Another aspect of hot water: Take a cup of water, put it in the microwave, set it on high and let it rip for a couple three minutes, then put in a teabag, when that happens, the water will boil furiously even though before there would have been only a few bubbles forming. What's up with that?
    Bubbles need a rough surface to form on.
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    13 Dec '09 19:30
    Slightly lower density too so sound travels differently through the water.
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    13 Dec '09 20:23
    Originally posted by mortisdead
    Slightly lower density too so sound travels differently through the water.
    Make up a cup of hot chocolate, or instant coffee. Then take your teaspoon, put it in the cup and repeatedly tap it on the bottom. The pitch of the tap will go up and up and up.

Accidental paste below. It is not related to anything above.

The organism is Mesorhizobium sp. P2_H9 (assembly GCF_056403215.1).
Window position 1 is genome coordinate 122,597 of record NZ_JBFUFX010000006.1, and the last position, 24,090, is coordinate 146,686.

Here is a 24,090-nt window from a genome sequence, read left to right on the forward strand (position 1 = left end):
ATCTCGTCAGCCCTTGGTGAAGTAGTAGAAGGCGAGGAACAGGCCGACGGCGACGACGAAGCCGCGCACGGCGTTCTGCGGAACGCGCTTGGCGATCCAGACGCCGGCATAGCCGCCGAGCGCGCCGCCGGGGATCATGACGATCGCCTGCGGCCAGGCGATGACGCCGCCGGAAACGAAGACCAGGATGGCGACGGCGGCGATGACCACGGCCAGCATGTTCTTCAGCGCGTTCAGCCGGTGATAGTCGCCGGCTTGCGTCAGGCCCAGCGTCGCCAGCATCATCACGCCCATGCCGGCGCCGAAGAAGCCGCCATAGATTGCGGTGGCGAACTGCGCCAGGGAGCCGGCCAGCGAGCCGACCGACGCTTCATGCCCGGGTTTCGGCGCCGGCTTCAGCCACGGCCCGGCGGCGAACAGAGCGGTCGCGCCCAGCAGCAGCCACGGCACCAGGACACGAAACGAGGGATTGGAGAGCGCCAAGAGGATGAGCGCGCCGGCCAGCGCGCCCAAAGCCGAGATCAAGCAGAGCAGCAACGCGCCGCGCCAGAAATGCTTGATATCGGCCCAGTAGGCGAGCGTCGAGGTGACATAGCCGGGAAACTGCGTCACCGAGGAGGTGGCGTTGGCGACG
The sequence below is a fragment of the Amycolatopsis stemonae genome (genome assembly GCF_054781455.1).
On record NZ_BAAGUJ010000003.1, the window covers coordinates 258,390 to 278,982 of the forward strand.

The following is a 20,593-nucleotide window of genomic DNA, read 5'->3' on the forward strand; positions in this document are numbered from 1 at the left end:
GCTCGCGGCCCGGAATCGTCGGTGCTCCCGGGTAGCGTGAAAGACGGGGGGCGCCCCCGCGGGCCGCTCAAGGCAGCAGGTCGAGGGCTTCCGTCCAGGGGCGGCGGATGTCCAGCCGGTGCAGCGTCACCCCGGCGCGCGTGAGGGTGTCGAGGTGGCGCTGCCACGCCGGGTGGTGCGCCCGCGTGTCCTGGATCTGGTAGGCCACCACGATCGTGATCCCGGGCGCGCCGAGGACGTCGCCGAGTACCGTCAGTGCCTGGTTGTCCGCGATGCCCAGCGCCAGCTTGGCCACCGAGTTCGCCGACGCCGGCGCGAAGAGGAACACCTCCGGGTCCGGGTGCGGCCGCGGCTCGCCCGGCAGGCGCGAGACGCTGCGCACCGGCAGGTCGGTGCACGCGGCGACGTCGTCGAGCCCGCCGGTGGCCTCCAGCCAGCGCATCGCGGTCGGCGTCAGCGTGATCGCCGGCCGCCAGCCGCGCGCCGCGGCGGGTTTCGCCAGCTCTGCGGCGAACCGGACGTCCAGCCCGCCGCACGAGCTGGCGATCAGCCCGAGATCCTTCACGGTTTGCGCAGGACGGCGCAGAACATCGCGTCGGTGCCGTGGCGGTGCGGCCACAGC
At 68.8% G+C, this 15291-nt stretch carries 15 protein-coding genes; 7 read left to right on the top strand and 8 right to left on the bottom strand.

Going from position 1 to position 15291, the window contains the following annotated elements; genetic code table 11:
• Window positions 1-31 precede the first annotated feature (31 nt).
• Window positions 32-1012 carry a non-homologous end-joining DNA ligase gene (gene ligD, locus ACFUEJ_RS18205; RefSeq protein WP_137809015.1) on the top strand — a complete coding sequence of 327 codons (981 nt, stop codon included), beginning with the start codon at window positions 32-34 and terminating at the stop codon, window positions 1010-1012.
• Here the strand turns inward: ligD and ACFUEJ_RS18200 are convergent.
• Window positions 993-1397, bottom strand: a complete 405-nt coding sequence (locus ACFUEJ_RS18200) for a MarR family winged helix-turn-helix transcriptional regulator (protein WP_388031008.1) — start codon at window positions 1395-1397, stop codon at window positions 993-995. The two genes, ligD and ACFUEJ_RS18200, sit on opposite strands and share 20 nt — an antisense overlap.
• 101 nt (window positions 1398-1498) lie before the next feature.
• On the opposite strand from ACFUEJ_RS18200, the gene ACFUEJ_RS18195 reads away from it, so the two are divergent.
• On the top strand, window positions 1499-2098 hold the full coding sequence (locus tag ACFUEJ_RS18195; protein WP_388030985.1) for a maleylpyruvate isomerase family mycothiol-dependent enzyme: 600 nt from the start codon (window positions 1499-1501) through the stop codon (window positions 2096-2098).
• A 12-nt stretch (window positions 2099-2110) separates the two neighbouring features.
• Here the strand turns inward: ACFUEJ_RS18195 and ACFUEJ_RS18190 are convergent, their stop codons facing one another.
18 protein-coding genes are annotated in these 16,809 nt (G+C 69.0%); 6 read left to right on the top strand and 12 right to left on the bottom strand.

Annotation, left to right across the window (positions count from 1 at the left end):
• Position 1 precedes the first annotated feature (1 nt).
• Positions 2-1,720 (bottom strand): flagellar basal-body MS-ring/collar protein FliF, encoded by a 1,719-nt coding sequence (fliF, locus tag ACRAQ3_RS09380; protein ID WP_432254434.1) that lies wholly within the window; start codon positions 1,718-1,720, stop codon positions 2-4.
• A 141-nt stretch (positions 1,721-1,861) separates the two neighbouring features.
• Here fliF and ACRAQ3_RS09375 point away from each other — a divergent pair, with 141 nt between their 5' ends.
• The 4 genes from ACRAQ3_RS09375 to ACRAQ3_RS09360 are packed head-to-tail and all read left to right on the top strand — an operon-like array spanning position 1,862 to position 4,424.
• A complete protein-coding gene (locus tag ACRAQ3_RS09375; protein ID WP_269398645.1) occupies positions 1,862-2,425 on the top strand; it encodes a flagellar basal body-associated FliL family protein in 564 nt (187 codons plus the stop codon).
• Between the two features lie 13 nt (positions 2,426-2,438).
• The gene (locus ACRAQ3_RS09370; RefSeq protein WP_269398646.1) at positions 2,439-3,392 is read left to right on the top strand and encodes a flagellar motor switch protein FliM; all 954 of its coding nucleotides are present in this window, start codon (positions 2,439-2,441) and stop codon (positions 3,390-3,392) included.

--- Penguin
  7. Subscriberdivegeester
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    13 Dec '09 21:06
    Originally posted by Penguin
    Make up a cup of hot chocolate, or instant coffee. Then take your teaspoon, put it in the cup and repeatedly tap it on the bottom. The pitch of the tap will go up and up and up.

    --- Penguin
    Interesting, but why? And is this the same explaination as to why poured hot water sounds different?
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    13 Dec '09 22:41
    Originally posted by AThousandYoung
    Bubbles need a rough surface to form on.
    but the water is at 101 degrees C, past boiling point, in the same cup on a stove it would bubble first while boiling, but in microwave, bubbling is delayed till the teabag touches it. I don't think it has to do with roughness. Maybe nucleation centers like what causes CO2 to bubble out of beer or soda, needs nucleation centers, bits of dust or some kind of debris to start building up bubbles on. Maybe the same thing in H2O.